May. 30 2008 09:38 AM
Andrea Katz

When I was a senior in high school (1982) I used the word “horrific” in a term paper. When the paper was returned to me, the word “horrific” was circled in red and the note next to it said “not a word.” Because I’d found the word in a text that I did not cite in my footnotes, I was afraid to bring it to the attention of the teacher and just let the matter drop. Since then, whenever I hear the word “horrific,” mostly on NPR, I smile to myself, grit my teeth and think about my teacher, Mr. Maxwell from North Farmington HS in Michigan.

May. 30 2008 09:36 AM
Stephanie Stein

Good Morning All,

Three embarrassing word faux pas (spelling???????):

When I was a sixth grader in a public school in Queens, NY, my teacher would assign a portion of the NY Times to a student to read and summarize. It was my turn, and I read and reported on a storm, that left a lot of "deb-ris" I said. And yes, the teacher unceremoniously corrected me. I always remember this and feel compelled to tell my daughter the story every time the word debris comes up.

I once wrote in an essay, for that same teacher, the word, "colourful," and she wrote across my paper, "You are not British."

And, ah, yes, last, but most certainly not least, I was once quoting from a character in a book (again, in class), whose name I pronounced, "Pen-a-lope," (the ending rhymed with cantaloupe).

May. 30 2008 09:28 AM
Stephanie Stein

[[Comment moderated. Duplicate entry]]

May. 30 2008 09:27 AM
Edward Gross

I've repeatedly had difficulty with
judgment (judgement?)
knowledgeable (knowledgable?)

and I've often been embarassed by
embarrassment
embarrassed or is it embarassed?

May. 30 2008 09:16 AM
Lisa Hughes

Differentiation and differentiate are two words that are a mouthful of syllables that trip me up. There seem to be no other word which captures the same meaning, especially in a marketing discussion or presentation.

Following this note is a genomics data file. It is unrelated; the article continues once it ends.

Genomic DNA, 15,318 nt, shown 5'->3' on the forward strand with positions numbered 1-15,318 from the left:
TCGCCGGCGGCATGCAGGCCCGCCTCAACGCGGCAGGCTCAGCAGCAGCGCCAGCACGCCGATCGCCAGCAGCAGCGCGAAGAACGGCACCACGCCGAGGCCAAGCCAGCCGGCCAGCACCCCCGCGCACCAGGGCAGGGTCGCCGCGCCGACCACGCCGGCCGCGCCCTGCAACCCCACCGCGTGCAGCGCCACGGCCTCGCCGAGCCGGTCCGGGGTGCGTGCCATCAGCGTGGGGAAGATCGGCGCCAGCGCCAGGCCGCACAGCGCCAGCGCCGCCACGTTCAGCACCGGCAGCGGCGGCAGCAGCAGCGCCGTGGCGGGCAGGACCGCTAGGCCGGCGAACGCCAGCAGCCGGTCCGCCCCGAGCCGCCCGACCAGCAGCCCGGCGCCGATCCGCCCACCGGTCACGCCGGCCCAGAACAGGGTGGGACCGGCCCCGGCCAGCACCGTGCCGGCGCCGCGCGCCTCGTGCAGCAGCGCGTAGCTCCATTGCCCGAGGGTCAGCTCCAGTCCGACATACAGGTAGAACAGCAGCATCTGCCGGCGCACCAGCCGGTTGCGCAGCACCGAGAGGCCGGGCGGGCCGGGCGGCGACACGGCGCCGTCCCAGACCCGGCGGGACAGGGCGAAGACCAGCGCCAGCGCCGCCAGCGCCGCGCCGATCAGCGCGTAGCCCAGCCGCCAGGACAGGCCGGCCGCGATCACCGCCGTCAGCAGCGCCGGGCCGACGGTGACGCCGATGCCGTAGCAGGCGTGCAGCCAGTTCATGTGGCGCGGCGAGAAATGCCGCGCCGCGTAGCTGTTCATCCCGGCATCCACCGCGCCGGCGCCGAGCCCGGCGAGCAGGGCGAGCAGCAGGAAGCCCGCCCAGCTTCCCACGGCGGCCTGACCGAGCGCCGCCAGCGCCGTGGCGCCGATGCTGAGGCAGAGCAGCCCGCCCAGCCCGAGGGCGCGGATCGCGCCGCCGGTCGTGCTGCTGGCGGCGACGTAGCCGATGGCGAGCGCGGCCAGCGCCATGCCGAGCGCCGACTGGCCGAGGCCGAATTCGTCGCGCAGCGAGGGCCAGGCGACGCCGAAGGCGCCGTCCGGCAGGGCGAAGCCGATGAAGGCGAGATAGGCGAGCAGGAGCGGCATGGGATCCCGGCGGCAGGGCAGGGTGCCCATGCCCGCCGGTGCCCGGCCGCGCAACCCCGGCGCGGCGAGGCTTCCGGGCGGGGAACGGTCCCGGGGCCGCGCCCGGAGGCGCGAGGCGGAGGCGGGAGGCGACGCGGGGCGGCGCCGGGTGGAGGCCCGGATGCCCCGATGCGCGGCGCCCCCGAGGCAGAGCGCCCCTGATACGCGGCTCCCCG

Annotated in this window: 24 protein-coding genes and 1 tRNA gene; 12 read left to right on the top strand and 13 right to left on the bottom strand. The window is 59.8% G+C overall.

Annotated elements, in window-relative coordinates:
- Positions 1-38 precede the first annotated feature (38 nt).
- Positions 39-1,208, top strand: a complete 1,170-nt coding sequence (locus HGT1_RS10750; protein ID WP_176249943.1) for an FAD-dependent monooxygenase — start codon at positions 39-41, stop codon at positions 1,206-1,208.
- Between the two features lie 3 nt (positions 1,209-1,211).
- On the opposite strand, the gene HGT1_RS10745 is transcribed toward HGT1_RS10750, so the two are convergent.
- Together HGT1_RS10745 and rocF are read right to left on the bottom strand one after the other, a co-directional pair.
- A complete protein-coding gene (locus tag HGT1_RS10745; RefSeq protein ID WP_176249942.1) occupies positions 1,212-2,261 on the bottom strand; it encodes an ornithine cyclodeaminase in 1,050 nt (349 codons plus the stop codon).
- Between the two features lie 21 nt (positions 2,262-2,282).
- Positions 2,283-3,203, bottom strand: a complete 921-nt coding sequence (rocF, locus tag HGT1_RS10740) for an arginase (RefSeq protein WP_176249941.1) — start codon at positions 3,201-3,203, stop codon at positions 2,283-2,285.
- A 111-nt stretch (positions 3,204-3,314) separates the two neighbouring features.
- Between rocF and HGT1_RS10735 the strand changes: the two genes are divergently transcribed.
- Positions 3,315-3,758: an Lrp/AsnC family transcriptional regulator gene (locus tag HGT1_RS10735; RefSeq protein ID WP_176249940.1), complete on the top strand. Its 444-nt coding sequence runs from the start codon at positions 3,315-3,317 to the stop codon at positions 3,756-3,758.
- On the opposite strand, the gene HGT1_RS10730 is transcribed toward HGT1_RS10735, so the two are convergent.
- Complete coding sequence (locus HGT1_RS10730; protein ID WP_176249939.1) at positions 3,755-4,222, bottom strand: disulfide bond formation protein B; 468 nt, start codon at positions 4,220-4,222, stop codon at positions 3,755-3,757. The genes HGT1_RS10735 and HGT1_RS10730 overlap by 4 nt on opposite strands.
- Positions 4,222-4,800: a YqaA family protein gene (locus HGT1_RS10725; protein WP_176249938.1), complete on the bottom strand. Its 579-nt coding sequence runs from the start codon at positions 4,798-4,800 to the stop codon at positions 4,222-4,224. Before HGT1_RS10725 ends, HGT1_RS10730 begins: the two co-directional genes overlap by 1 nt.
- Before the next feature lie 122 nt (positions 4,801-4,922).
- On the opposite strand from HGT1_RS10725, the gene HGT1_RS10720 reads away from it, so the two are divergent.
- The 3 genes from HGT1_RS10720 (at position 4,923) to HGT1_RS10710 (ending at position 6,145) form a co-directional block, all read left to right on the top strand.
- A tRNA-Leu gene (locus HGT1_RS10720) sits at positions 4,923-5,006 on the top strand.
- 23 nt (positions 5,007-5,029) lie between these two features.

May. 30 2008 08:42 AM
Neil Hecht

I wonder if we need to change the Wikipedia entry on LIBOR to add the pronounciation of "LEE bore" to the far more common "LIE bore"?

May. 30 2008 08:39 AM
Alex

The word that I hear all the time and it urks me to no end... when people say axed in stead of asked .... It reminds my of my communication professor who always reminded us ( a class of foreigners) that if you axed somebody they could not answer you ....

May. 30 2008 08:07 AM
Frederica

Every time I read the word "misled" in a book I get stuck, thinking, "what does myzild mean?"

Also my British colleagues and British business literature use the word "bespoke" to mean anything from "custom solution" to "something wrong with the product." I have no idea what it actually means and suspect the people in England don't either.

May. 30 2008 07:05 AM
tom jones

The word that really caused me trouble was a Japanese word.

I was trying to impress a Japanese girl with my 'great' Japanese skills.

She was putting on big shoes. The Japanese word is 'kutsu'. Notice the first part is "ku".

I used the word 'ketsu'. Unfortunately that word is a slang word for 'rear end'.

So instead of saying that she had big shoes. I said she had a big butt.

As you can see, it wasn't a good way to impress a girl

May. 30 2008 06:29 AM